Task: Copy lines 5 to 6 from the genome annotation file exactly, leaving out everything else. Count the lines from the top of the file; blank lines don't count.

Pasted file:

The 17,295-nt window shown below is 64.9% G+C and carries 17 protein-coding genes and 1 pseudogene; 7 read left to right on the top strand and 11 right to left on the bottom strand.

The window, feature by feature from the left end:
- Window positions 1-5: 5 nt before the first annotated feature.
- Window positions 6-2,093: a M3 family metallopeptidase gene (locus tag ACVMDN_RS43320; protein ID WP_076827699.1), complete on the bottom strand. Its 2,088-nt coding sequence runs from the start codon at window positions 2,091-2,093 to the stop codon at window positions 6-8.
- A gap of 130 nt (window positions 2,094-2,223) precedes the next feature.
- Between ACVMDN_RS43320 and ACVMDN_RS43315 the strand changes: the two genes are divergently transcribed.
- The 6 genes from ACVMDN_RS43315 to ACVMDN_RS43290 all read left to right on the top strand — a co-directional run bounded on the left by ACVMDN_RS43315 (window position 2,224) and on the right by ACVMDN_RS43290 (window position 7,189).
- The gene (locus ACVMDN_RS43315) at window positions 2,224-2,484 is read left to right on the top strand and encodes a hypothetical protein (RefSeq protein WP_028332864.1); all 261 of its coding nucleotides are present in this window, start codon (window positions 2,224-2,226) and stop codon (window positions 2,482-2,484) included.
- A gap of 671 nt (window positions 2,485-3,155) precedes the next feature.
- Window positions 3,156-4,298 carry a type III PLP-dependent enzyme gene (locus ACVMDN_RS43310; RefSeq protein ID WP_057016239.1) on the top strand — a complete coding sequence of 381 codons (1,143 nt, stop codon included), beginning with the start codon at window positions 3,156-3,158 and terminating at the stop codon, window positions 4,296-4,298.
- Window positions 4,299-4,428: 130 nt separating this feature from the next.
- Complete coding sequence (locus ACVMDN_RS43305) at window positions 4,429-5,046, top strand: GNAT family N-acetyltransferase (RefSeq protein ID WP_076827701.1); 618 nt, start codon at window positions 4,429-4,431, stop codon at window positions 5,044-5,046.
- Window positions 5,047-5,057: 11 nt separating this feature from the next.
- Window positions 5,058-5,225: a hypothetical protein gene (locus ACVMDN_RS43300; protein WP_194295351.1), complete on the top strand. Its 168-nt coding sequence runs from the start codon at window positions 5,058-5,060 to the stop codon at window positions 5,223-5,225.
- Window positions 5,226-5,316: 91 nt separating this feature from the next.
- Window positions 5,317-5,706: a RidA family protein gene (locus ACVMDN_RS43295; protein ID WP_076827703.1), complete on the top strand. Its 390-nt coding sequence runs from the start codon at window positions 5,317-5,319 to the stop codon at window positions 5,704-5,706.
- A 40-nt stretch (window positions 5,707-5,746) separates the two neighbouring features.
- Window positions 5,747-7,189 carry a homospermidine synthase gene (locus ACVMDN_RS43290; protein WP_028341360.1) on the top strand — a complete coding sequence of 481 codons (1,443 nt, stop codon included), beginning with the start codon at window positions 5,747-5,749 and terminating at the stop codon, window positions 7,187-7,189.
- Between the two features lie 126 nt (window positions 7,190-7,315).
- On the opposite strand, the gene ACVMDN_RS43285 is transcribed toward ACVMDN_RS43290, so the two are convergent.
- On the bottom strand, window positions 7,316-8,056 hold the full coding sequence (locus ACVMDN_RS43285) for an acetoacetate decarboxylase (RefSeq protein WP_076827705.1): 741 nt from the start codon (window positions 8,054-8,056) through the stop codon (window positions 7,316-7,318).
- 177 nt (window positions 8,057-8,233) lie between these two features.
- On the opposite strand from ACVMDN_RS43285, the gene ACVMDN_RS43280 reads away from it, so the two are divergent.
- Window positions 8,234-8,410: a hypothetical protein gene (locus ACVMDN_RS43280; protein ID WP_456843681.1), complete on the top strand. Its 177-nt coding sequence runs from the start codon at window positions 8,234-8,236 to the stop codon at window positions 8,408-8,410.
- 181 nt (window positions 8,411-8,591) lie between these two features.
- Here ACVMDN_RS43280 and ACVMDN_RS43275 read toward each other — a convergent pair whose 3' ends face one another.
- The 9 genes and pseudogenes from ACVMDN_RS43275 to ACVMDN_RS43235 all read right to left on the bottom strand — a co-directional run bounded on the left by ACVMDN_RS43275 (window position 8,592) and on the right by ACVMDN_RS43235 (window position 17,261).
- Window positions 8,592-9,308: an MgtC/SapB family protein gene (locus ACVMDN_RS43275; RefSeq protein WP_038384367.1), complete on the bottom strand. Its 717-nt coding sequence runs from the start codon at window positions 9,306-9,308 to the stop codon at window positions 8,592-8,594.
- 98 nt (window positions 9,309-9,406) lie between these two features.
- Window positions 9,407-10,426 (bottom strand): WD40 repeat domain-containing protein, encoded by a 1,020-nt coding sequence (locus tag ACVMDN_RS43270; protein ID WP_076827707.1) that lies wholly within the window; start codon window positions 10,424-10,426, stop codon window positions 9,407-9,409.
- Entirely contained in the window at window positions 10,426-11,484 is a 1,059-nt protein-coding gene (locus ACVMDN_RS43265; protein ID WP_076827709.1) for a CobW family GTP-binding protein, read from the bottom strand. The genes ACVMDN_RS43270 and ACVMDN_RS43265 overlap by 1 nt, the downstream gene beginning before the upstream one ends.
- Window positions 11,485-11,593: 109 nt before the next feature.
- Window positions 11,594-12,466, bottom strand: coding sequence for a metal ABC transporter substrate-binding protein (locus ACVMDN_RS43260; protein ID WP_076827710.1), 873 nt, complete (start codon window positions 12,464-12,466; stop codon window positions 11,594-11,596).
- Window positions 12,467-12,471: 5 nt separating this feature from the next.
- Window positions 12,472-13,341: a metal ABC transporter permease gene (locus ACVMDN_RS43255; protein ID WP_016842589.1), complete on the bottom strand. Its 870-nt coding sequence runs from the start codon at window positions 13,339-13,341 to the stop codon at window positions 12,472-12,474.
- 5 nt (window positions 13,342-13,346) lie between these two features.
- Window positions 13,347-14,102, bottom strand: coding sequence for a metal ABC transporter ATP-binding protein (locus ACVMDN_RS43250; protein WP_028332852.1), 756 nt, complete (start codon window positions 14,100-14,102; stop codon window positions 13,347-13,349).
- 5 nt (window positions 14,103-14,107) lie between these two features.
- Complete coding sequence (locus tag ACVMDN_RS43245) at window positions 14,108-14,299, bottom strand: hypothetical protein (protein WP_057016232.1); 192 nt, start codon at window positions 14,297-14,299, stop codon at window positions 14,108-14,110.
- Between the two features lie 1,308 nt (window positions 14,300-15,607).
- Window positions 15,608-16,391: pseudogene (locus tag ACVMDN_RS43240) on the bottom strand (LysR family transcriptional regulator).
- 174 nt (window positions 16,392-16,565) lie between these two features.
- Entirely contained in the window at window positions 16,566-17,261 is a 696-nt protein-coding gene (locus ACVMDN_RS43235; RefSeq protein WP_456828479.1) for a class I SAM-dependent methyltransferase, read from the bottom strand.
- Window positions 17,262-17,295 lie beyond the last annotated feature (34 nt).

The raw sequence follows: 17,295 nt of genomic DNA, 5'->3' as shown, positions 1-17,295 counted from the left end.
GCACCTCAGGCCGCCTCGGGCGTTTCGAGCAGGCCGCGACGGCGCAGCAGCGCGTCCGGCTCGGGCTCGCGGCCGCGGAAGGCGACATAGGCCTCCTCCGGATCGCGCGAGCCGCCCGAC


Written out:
- A gap of 130 nt (window positions 2,094-2,223) precedes the next feature.
- Between ACVMDN_RS43320 and ACVMDN_RS43315 the strand changes: the two genes are divergently transcribed.